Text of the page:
BEIJING (Reuters) – Residents of China’s capital were wearing face masks and using air purifiers to try to avoid heavy pollution blanketing the city for a fifth day on Wednesday, but others were giving up the fight and joining a rush of “smog avoidance” travel.
READ MORE: Smog engulfs cities in northern China for fourth day
Beijing led the country for searches on the travel website Qunar长沙桑拿 for “avoid smog”, “wash your lungs” and other terms related to traveling to escape pollution, said Michelle Qi, a spokeswoman for the site’s parent company, Ctrip长沙桑拿.
WATCH: Beijing wheezes through another day of smog
Northern China has been shrouded in almost record pollution all week, disrupting flights, traffic and shipping, and closing factories and schools.
Searches for plane tickets from Beijing to southern China, including coastal locations like Hainan province, quadrupled this week, Qi said. Popular foreign destinations include Thailand and Japan, she said
“Good air quality definitely would be one reason to go,” she said.
READ MORE: Flights cancelled, kids taken to hospital due to smog in Chinese city
Pollution alerts have become increasingly common in China’s northern industrial heartland, especially during winter when energy demand – much of it met by coal – rises sharply.
Some Beijing residents, like Jane Wang, 27, and her family, can’t get out of town fast enough.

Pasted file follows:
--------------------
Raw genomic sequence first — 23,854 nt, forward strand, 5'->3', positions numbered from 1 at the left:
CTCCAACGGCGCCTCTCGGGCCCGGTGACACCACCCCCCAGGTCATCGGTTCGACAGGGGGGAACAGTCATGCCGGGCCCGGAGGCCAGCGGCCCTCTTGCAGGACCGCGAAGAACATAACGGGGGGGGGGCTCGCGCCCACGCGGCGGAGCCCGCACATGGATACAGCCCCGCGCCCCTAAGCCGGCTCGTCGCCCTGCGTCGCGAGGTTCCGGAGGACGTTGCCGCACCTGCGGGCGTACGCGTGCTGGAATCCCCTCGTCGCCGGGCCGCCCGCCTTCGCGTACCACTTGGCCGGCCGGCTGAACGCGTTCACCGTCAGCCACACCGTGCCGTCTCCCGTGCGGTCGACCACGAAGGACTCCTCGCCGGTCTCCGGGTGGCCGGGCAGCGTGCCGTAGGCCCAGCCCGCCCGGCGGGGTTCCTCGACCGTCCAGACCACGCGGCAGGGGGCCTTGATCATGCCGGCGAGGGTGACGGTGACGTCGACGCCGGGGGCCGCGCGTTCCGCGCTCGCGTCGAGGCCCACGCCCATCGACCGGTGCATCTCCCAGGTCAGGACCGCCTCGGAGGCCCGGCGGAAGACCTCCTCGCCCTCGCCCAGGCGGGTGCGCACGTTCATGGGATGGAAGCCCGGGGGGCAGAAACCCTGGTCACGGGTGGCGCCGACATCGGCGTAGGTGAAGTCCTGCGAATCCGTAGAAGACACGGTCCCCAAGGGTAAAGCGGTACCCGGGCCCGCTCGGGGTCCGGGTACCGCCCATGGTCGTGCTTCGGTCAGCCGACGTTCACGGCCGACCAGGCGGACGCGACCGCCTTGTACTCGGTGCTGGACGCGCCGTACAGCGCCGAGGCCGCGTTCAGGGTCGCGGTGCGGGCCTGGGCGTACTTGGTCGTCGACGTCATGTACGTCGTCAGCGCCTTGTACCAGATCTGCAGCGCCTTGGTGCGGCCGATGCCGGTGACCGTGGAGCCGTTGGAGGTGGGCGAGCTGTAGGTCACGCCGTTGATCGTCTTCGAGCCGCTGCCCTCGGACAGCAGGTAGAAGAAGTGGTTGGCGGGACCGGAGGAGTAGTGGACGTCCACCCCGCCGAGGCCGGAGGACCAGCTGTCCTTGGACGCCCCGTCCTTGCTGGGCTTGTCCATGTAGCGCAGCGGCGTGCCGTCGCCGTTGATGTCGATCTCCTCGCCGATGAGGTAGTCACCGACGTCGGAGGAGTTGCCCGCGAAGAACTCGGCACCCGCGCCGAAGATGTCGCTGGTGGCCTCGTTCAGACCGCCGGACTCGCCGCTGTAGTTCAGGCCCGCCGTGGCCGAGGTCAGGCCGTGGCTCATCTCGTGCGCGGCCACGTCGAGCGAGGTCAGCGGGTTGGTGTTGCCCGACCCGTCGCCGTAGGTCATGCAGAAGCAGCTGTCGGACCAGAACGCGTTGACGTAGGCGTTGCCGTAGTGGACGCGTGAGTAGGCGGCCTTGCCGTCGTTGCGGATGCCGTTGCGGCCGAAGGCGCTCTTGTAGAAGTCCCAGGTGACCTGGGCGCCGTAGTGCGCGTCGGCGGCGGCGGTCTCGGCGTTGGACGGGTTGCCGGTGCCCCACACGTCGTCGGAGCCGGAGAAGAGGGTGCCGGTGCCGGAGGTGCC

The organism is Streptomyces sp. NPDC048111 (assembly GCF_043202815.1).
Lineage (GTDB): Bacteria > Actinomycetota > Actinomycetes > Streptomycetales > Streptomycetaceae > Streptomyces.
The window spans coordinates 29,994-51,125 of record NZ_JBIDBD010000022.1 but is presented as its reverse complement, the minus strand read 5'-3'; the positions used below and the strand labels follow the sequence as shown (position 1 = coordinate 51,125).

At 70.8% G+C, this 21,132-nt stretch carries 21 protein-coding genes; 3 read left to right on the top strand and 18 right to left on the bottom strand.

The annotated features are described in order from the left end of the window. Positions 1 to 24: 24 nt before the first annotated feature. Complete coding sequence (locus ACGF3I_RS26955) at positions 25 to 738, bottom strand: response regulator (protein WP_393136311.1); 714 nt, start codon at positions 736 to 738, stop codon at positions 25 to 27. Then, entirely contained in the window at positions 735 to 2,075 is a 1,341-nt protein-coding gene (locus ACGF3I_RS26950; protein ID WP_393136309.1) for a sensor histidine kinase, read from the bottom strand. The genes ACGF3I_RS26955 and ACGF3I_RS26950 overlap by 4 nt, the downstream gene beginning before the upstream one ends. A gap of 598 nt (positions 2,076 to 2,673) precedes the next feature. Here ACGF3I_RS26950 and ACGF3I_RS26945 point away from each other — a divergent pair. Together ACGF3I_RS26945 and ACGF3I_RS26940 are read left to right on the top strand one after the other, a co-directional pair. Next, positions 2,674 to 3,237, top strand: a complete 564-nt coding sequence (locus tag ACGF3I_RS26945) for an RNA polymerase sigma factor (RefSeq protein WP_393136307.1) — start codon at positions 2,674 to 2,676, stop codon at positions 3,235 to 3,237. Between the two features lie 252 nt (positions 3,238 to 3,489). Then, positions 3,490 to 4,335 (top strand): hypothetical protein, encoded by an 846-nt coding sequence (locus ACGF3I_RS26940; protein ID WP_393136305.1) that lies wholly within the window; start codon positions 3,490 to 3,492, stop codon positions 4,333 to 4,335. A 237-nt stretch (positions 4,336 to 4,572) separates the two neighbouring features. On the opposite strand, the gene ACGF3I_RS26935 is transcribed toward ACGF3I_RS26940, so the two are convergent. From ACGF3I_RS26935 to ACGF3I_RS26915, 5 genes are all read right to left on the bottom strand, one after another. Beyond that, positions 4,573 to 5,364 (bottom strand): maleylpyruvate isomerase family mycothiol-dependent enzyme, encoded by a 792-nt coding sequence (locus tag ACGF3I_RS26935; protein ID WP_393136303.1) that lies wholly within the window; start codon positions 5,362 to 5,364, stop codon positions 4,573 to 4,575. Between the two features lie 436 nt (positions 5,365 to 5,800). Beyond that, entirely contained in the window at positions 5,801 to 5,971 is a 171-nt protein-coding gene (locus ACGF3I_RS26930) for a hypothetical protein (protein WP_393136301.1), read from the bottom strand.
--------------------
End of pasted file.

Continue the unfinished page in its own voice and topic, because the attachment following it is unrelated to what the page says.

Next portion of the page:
“My husband and I really wanted to go but our company didn’t let us take off work so we had no choice but to wear a mask and go to work coughing,” said Wang, who works in an automotive technology research center.
Her mother flew to Hainan, where the family has a holiday house, on Monday to avoid the pollution, Wang said.
For those who can’t go too far, travel websites including Ctrip advertise hotels with air filtration systems in places across north China, where numerous cities having issued pollution red alerts.
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“Enjoy a micro forest, live in a fresh air room: enjoy your own a complementary air filtration machine,” reads a banner advertisement on Ctrip’s page for hotel bookings on Wednesday, with a link to a curated list of hotels with the feature.
(Reporting by Jake Spring and Beijing newsroom; Editing by Robert Birsel)
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